Record Display for the EPA National Library Catalog


Main Title Effect of temperature on stability of sulfur dioxide samples collected by the federal reference method /
Author Fuerst, R. G. ; Scaringelli, Frank P. ; Margeson., John H.
Other Authors
Author Title of a Work
Margeson, John H.
Scaringelli, Frank P.
CORP Author Environmental Monitoring and Support Lab., Research Triangle Park, N.C. Quality Assurance Branch.
Publisher Office of Research and Development, Environmental Monitoring and Support Laboratory, U.S. Environmental Protection Agency,
Year Published 1976
Report Number EPA-600/4-76-024
Stock Number PB-253 778
OCLC Number 19062541
Subjects Air--Pollution--Measurement ; Sulfur dioxide ; Sulphur dioxide
Additional Subjects Sulfur dioxide ; Gas analysis ; Concentration(Composition) ; Temperature ; Stability ; Sampling ; Air pollution ; Reaction kinetics ; Mathematical models ; Air pollution sampling ; Air quality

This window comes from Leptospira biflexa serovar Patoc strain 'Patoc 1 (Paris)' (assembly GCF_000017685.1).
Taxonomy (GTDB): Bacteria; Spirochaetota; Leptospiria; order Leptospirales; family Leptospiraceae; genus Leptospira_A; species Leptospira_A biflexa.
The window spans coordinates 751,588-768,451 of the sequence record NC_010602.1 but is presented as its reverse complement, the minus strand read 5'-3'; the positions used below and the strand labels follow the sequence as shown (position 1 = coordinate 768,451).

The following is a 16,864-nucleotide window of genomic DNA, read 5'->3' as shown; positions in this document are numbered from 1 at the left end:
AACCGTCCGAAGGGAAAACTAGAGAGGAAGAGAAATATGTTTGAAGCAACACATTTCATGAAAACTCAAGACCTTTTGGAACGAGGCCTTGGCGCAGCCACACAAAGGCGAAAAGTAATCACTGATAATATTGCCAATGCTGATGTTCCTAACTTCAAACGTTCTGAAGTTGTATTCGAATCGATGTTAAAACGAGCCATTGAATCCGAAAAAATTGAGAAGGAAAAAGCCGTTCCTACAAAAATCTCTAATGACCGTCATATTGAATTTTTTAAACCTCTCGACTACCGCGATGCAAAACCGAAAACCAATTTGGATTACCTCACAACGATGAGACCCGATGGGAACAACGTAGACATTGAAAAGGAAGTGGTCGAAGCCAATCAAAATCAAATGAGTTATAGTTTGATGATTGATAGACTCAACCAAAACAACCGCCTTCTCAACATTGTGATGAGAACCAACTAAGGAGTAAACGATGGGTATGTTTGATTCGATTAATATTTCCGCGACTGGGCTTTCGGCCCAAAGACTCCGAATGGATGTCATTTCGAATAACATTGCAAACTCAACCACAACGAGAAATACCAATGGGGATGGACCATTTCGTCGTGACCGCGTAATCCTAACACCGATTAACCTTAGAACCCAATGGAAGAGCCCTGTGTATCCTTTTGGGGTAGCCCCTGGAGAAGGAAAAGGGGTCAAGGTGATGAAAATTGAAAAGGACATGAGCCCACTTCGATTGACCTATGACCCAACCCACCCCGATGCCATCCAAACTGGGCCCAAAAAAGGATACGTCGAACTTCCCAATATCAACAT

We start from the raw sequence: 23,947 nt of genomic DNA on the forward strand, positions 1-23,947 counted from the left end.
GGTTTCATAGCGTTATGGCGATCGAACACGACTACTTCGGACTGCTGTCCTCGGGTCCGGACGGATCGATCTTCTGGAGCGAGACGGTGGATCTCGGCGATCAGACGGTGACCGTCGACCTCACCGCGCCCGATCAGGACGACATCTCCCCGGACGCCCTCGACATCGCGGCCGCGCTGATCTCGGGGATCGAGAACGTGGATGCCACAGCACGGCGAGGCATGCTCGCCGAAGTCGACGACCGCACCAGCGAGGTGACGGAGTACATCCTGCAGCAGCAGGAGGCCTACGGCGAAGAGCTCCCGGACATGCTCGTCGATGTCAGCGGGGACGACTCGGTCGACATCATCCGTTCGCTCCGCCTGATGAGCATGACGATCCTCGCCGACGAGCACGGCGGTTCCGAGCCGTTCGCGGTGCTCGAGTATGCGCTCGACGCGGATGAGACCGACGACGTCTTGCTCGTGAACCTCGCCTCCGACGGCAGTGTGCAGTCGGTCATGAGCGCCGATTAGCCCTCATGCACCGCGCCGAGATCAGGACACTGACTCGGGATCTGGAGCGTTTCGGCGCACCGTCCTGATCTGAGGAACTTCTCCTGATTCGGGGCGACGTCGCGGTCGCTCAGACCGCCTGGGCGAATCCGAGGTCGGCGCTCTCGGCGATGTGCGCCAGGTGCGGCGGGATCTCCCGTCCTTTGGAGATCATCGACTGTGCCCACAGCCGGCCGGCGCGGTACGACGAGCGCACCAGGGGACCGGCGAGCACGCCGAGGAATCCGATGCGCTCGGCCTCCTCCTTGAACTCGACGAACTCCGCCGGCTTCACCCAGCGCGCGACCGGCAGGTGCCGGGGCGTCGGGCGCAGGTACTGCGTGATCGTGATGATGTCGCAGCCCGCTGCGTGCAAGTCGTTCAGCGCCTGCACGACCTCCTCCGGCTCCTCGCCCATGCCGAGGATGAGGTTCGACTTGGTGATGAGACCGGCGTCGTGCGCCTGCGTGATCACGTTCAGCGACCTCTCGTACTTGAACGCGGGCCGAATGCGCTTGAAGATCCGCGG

Internet Access
Description Access URL
Library Call Number Additional Info Location Last
EJED  EPA 600/4-76/024 OCSPP Chemical Library/Washington,DC 02/11/2005
EKBD  EPA-600/4-76-024 Research Triangle Park Library/RTP, NC 07/25/2003
ELBD ARCHIVE EPA 600-4-76-024 Received from HQ AWBERC Library/Cincinnati,OH 10/04/2023
ESAD  EPA 600-4-76-024 Region 10 Library/Seattle,WA 03/23/2010
NTIS  PB-253 778 Some EPA libraries have a fiche copy filed under the call number shown. 07/26/2022
Collation vii, 23 p. ; 28 cm.
This report describes an evaluation of the effect of temperature on the stability of samples collected according to the Environmental Protection Agency procedure for measurement of ambient sulfur dioxide. This evaluation was carried out over the range 35 to 278 micrograms per cubic meter of air sampled. Collected samples were found to decay at a critical temperature-dependent rate. The rate of decay increases five-fold for every 10 degree centigrade increase in temperature over the range 20 to 40 degrees. The rate of decay is independent of concentration over the range studied, and the decay reaction follows first-order kinetics. A mathematical model was developed that allows sample decay to be calculated if the temperature history of the sample is known. Temperature specifications and changes in the procedures necessary to eliminate the decay problem are proposed.
"May 1976."